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Monday, January 9, 2012


This second book in Barry S. Willdorf’s seventies trilogy is set in the Bay Area where people’s lawyer Nate Lewis is torn between defending the oppressed, making a name for himself, and full-throttle self-destructive behavior. The fast-moving novel brings to life a world that is at once familiar– tourists are still all over Fisherman’s Wharf– and also markedly different– the main character complains about $2.00 movies.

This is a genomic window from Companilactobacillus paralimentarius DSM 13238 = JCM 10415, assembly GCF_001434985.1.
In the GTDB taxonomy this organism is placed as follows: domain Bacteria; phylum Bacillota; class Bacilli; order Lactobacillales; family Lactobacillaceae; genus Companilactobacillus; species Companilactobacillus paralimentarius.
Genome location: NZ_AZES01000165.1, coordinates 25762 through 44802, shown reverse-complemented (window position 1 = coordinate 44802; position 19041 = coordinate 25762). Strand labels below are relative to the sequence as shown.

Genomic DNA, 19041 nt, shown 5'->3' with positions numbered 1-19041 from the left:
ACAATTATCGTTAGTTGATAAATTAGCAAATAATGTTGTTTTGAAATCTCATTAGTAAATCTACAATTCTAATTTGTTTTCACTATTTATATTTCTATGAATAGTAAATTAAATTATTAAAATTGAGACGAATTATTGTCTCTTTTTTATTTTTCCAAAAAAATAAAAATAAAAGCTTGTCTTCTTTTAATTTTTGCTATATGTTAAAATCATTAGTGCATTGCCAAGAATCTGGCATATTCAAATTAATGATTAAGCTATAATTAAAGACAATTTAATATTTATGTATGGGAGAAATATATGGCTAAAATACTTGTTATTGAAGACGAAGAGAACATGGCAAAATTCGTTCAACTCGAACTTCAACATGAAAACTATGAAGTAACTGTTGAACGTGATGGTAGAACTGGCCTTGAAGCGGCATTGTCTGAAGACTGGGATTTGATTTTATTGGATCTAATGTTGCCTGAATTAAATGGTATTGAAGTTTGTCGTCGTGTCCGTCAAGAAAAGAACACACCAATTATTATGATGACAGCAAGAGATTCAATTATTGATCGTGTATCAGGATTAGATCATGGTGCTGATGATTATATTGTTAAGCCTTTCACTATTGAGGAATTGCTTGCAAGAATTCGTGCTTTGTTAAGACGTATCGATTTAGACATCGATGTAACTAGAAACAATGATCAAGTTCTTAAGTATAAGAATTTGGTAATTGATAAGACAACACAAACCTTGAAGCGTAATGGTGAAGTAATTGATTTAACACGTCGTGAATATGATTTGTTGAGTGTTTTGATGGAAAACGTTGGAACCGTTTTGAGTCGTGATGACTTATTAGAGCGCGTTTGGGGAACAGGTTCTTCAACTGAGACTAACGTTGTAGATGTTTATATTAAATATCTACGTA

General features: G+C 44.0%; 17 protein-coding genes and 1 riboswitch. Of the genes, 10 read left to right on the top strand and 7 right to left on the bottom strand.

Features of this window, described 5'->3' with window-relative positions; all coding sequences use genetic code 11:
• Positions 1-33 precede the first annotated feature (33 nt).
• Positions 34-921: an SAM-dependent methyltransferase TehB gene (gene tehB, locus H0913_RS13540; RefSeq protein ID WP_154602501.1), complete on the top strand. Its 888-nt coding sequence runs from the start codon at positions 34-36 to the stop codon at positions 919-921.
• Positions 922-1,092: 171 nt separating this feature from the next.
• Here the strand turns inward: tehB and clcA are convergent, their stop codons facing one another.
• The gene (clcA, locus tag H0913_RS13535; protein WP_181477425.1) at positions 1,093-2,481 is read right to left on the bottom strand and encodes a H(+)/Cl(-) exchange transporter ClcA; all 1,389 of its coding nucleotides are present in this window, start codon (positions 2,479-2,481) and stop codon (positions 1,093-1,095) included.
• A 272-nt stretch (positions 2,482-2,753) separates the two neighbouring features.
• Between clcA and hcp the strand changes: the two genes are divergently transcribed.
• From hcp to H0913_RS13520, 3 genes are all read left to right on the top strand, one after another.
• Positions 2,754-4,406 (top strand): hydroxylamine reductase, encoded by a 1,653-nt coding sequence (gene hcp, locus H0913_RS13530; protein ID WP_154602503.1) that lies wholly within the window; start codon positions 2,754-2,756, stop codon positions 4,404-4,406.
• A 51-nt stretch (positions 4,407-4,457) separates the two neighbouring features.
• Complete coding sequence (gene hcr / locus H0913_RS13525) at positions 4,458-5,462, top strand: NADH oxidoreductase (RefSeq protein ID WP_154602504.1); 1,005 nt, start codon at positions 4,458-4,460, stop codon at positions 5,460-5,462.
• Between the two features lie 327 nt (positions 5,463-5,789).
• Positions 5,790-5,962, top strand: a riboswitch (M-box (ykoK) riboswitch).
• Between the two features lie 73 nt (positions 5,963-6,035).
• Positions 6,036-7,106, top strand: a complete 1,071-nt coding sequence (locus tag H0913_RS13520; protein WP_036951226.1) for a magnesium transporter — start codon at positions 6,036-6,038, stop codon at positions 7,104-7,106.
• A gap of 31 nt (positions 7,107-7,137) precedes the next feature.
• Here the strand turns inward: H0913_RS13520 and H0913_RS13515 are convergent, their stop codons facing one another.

The primary narrator is Nate himself, who takes on a case he knows he shouldn’t.  He is drawn to– okay, a sucker for– black militants who appear to be taking a fall for someone else’s crime.    The legal details are sharp; the drinking and drugging and low life neighborhoods are Day-Glo vivid.  The plot has plenty of twists and turns, but the real interest is less in whodunit than in how Nate almost loses his life as well as the love of his life.  Nate is smart and reasonably brave, but in the end is saved from himself and some really bad actors by someone even smarter and braver. 
    I was glad to know he made it, and that there’s at least one more novel out there about him and his world.

Meredith Sue Willis, Author of Ten Strategies to Write Your Novel and Out of the Mountains.

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